While searching a popular online photo library for images to use on the new website, terms like “school”, “education”, and “student” turned up many attractive, successful looking kids from which to choose. Then we searched “learning disability”. Up popped image after image of wheelchair-bound kids, a total disconnect with the reality of LD.
The fact is, kids with learning differences typically have average to above average intelligence, and simply process information differently. Maybe it is the use of the term “disability”, but one thing is clear: confusion about LD persists.
This is consistent with some troubling national trends. Last month, the Roper Organization released a national poll on how Americans view learning differences.
While 8 out of 10 Americans agreed that children with LD are “just as smart as you and me”, a disturbing number were sadly misinformed, associating learning differences with laziness, a poor home environment, and other negative factors.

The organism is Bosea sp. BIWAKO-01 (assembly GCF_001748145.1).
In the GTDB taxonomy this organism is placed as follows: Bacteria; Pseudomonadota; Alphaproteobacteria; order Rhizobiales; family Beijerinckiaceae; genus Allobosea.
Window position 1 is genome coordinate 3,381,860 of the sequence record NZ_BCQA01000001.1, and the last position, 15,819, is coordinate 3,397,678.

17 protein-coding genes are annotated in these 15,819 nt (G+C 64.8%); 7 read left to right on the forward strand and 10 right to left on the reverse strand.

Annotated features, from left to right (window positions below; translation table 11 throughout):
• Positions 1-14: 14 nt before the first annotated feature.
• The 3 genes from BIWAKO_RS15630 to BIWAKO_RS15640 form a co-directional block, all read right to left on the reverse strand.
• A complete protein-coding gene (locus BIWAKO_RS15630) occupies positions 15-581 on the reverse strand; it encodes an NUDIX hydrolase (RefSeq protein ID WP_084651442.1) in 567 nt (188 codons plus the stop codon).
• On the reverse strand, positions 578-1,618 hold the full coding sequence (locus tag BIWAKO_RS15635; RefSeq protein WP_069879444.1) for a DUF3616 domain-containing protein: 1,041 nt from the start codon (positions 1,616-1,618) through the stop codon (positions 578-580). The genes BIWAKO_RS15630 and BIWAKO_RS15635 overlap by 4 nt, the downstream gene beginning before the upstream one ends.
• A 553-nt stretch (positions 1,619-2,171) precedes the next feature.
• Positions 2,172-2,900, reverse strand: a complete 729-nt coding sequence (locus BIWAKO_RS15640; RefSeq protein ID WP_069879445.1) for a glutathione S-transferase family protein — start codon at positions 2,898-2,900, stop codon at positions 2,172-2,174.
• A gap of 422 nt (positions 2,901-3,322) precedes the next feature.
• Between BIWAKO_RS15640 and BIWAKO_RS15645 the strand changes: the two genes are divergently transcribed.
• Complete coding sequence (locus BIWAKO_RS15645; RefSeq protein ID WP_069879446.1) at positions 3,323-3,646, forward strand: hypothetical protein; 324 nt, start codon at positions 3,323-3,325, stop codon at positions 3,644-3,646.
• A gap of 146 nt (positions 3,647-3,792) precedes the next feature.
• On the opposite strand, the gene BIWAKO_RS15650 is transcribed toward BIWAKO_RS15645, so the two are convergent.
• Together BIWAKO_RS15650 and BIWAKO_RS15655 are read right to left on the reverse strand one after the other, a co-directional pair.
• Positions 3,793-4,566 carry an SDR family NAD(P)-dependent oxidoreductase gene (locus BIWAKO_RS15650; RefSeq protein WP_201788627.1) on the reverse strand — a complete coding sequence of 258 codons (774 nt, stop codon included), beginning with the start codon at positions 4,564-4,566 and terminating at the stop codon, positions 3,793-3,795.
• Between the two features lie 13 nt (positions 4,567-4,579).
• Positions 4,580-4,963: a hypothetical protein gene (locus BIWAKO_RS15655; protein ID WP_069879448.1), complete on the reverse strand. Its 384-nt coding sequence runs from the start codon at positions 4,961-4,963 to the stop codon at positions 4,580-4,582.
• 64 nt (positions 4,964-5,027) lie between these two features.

Even my work with families and schools in the Tri-State area occasionally turns up bias, and unnecessary obstacles: from the client with processing speed issues, whose teacher derisively refers to his need for extra time, to the College Board and the ACT, who routinely turn down requests for accommodations. At the very least, you would expect educators and school administrators to know that people learn in different ways, wouldn’t you?
How is it that in 2010, these myths and misperceptions exist?
Some day, all children with LD will have their struggles identified early, will routinely get the help they need, and the need for advocacy will be a thing of the past. For now, I guess it just means we have much more work to do.
By the way, which kid pictured above has a learning disability? For all we know, they all do. -M.H.